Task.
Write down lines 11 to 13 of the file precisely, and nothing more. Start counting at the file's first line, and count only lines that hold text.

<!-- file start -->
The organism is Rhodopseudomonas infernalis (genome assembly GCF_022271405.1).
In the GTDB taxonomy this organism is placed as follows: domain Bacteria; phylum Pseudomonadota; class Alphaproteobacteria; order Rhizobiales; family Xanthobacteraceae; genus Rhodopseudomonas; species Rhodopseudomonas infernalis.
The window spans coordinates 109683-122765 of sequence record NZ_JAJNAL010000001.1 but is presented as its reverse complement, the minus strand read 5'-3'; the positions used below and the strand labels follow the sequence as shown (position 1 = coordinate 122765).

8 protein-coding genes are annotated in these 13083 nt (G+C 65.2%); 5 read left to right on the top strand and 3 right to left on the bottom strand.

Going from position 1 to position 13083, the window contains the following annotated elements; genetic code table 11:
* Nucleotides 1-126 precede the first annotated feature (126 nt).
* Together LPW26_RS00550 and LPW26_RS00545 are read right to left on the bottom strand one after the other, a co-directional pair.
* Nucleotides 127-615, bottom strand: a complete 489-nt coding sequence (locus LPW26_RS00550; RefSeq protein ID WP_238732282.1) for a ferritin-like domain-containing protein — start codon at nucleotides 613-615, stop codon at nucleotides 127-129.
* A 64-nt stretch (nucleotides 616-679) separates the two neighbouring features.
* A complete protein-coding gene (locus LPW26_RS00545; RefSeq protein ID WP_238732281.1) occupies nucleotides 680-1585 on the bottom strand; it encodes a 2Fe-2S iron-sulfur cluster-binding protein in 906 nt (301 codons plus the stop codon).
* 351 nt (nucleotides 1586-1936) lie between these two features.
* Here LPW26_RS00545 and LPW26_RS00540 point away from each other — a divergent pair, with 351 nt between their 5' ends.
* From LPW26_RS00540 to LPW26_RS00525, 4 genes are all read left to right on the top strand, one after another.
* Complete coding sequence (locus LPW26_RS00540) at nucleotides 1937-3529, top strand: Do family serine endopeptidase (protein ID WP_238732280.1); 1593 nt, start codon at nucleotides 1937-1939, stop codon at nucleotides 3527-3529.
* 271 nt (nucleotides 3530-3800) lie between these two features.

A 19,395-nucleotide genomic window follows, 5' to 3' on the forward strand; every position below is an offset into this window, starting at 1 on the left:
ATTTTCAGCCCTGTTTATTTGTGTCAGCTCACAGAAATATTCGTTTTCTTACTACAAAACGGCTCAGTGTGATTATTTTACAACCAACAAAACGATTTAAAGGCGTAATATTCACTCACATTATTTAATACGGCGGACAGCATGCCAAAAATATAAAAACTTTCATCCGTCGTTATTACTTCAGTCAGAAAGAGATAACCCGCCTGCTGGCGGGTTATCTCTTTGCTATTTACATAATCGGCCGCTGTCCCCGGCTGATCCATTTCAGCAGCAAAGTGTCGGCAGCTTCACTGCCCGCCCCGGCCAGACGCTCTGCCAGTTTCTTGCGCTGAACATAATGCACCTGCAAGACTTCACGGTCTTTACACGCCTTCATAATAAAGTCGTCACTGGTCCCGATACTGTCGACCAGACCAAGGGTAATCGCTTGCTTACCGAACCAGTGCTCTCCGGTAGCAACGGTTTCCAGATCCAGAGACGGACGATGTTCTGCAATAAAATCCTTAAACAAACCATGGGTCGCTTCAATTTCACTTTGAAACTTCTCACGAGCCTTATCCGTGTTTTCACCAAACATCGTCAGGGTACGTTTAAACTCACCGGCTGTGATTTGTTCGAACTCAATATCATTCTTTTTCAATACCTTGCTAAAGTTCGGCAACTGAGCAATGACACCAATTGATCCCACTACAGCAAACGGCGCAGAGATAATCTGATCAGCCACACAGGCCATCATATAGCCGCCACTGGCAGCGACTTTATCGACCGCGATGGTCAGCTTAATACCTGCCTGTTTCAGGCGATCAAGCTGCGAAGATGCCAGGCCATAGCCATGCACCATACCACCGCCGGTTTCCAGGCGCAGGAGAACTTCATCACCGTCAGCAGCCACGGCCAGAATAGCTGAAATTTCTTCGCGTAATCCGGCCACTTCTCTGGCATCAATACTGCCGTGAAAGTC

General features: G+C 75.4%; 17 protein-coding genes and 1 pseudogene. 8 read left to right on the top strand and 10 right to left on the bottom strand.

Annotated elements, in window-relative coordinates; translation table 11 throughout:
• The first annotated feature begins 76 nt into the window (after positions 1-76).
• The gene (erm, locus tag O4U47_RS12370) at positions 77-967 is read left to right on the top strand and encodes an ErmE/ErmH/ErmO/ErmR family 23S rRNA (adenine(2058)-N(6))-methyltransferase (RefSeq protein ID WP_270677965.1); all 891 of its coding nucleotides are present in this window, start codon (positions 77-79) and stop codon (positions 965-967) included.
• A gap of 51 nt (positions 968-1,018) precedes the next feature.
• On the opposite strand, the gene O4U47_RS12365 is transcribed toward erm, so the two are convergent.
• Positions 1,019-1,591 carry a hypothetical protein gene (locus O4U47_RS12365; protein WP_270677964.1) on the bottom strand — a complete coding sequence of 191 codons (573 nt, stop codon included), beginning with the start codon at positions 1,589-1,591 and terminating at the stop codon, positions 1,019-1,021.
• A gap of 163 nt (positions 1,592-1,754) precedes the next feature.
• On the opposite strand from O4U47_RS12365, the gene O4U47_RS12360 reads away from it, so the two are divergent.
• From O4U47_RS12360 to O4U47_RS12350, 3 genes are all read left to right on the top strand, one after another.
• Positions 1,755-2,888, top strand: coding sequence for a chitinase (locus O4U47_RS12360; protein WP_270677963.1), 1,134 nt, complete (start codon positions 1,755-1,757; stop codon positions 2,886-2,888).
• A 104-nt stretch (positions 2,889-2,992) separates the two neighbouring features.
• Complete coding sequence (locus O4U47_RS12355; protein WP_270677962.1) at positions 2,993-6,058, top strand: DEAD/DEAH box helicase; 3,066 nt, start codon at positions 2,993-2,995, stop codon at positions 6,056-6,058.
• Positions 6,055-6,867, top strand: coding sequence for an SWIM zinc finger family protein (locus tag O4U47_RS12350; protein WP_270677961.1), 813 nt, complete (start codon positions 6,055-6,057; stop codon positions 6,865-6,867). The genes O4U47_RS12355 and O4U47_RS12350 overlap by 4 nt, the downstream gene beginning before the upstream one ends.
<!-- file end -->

* 351 nt (nucleotides 1586-1936) lie between these two features.
* Here LPW26_RS00545 and LPW26_RS00540 point away from each other — a divergent pair, with 351 nt between their 5' ends.
* From LPW26_RS00540 to LPW26_RS00525, 4 genes are all read left to right on the top strand, one after another.